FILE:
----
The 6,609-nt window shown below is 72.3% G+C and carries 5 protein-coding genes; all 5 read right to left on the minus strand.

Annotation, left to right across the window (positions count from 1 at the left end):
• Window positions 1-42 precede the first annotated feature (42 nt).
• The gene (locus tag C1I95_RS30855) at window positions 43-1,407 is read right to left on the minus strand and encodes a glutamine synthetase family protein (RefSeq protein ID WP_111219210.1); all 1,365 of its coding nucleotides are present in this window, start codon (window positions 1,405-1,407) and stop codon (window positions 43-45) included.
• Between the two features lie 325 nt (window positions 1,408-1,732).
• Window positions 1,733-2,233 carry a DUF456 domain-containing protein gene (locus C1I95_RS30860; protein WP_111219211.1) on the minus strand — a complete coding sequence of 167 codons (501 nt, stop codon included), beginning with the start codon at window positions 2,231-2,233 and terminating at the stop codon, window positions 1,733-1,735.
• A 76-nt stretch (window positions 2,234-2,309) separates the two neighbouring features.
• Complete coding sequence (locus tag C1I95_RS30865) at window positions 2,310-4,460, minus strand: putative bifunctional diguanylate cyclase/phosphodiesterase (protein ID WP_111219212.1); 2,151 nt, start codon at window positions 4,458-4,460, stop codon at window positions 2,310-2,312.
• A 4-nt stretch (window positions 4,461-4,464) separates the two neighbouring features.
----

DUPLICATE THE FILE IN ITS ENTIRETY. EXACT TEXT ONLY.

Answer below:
The 6,609-nt window shown below is 72.3% G+C and carries 5 protein-coding genes; all 5 read right to left on the minus strand.

Annotation, left to right across the window (positions count from 1 at the left end):
• Window positions 1-42 precede the first annotated feature (42 nt).
• The gene (locus tag C1I95_RS30855) at window positions 43-1,407 is read right to left on the minus strand and encodes a glutamine synthetase family protein (RefSeq protein ID WP_111219210.1); all 1,365 of its coding nucleotides are present in this window, start codon (window positions 1,405-1,407) and stop codon (window positions 43-45) included.
• Between the two features lie 325 nt (window positions 1,408-1,732).
• Window positions 1,733-2,233 carry a DUF456 domain-containing protein gene (locus C1I95_RS30860; protein WP_111219211.1) on the minus strand — a complete coding sequence of 167 codons (501 nt, stop codon included), beginning with the start codon at window positions 2,231-2,233 and terminating at the stop codon, window positions 1,733-1,735.
• A 76-nt stretch (window positions 2,234-2,309) separates the two neighbouring features.
• Complete coding sequence (locus tag C1I95_RS30865) at window positions 2,310-4,460, minus strand: putative bifunctional diguanylate cyclase/phosphodiesterase (protein ID WP_111219212.1); 2,151 nt, start codon at window positions 4,458-4,460, stop codon at window positions 2,310-2,312.
• A 4-nt stretch (window positions 4,461-4,464) separates the two neighbouring features.